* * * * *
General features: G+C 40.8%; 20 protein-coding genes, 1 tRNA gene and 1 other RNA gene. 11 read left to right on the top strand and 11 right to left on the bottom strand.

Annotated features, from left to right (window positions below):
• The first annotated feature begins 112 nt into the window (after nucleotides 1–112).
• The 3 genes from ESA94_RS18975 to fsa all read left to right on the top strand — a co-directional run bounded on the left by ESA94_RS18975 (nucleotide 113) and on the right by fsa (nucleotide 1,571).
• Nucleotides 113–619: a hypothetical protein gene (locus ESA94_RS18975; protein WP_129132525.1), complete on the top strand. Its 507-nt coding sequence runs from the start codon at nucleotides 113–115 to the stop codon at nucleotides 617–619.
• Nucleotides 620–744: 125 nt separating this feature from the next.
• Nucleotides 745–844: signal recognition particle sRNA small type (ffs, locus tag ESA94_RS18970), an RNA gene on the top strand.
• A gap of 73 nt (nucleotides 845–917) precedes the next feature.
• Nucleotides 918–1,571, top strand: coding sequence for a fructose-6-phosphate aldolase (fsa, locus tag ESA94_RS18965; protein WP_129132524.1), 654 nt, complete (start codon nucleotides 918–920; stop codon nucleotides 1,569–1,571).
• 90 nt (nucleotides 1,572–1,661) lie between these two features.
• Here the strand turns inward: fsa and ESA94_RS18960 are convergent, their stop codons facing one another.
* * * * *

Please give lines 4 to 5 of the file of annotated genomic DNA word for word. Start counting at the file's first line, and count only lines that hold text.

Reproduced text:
• The 3 genes from ESA94_RS18975 to fsa all read left to right on the top strand — a co-directional run bounded on the left by ESA94_RS18975 (nucleotide 113) and on the right by fsa (nucleotide 1,571).
• Nucleotides 113–619: a hypothetical protein gene (locus ESA94_RS18975; protein WP_129132525.1), complete on the top strand. Its 507-nt coding sequence runs from the start codon at nucleotides 113–115 to the stop codon at nucleotides 617–619.